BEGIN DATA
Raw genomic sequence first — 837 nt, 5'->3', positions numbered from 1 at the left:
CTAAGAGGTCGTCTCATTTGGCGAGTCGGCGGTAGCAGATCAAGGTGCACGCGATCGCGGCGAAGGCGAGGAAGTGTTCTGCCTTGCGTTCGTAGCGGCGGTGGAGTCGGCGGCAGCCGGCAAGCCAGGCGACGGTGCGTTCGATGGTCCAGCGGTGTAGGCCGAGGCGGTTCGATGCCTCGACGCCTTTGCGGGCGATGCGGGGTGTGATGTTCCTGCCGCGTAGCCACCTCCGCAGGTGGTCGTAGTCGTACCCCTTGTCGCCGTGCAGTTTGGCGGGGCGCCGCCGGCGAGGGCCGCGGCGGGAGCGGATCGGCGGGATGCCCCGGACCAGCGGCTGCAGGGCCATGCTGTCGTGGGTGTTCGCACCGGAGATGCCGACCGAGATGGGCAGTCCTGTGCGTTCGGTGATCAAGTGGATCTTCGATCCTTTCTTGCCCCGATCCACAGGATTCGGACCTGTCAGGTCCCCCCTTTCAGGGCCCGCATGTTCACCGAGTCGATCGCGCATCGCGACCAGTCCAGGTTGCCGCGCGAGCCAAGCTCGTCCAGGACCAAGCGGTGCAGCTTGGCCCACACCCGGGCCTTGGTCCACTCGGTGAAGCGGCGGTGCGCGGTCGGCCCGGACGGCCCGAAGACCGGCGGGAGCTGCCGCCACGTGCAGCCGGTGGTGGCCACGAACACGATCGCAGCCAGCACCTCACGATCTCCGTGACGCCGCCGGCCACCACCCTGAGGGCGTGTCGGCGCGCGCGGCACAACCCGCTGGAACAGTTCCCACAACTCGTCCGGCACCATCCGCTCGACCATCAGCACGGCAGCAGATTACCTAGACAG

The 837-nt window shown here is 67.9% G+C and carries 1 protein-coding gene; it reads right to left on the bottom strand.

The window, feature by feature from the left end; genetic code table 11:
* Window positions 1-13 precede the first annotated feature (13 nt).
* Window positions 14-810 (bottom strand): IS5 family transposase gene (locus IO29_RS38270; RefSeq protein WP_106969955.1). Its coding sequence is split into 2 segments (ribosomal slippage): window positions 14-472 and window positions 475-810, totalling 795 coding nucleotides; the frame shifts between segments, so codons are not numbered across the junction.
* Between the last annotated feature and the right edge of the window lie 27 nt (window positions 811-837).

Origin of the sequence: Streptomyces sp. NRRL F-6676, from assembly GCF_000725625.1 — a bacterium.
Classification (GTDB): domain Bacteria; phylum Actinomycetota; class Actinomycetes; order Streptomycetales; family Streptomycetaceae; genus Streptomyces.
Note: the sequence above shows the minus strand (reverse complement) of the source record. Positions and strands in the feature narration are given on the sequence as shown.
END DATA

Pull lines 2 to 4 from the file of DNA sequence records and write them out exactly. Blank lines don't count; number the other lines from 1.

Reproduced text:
CTAAGAGGTCGTCTCATTTGGCGAGTCGGCGGTAGCAGATCAAGGTGCACGCGATCGCGGCGAAGGCGAGGAAGTGTTCTGCCTTGCGTTCGTAGCGGCGGTGGAGTCGGCGGCAGCCGGCAAGCCAGGCGACGGTGCGTTCGATGGTCCAGCGGTGTAGGCCGAGGCGGTTCGATGCCTCGACGCCTTTGCGGGCGATGCGGGGTGTGATGTTCCTGCCGCGTAGCCACCTCCGCAGGTGGTCGTAGTCGTACCCCTTGTCGCCGTGCAGTTTGGCGGGGCGCCGCCGGCGAGGGCCGCGGCGGGAGCGGATCGGCGGGATGCCCCGGACCAGCGGCTGCAGGGCCATGCTGTCGTGGGTGTTCGCACCGGAGATGCCGACCGAGATGGGCAGTCCTGTGCGTTCGGTGATCAAGTGGATCTTCGATCCTTTCTTGCCCCGATCCACAGGATTCGGACCTGTCAGGTCCCCCCTTTCAGGGCCCGCATGTTCACCGAGTCGATCGCGCATCGCGACCAGTCCAGGTTGCCGCGCGAGCCAAGCTCGTCCAGGACCAAGCGGTGCAGCTTGGCCCACACCCGGGCCTTGGTCCACTCGGTGAAGCGGCGGTGCGCGGTCGGCCCGGACGGCCCGAAGACCGGCGGGAGCTGCCGCCACGTGCAGCCGGTGGTGGCCACGAACACGATCGCAGCCAGCACCTCACGATCTCCGTGACGCCGCCGGCCACCACCCTGAGGGCGTGTCGGCGCGCGCGGCACAACCCGCTGGAACAGTTCCCACAACTCGTCCGGCACCATCCGCTCGACCATCAGCACGGCAGCAGATTACCTAGACAG

The 837-nt window shown here is 67.9% G+C and carries 1 protein-coding gene; it reads right to left on the bottom strand.

The window, feature by feature from the left end; genetic code table 11: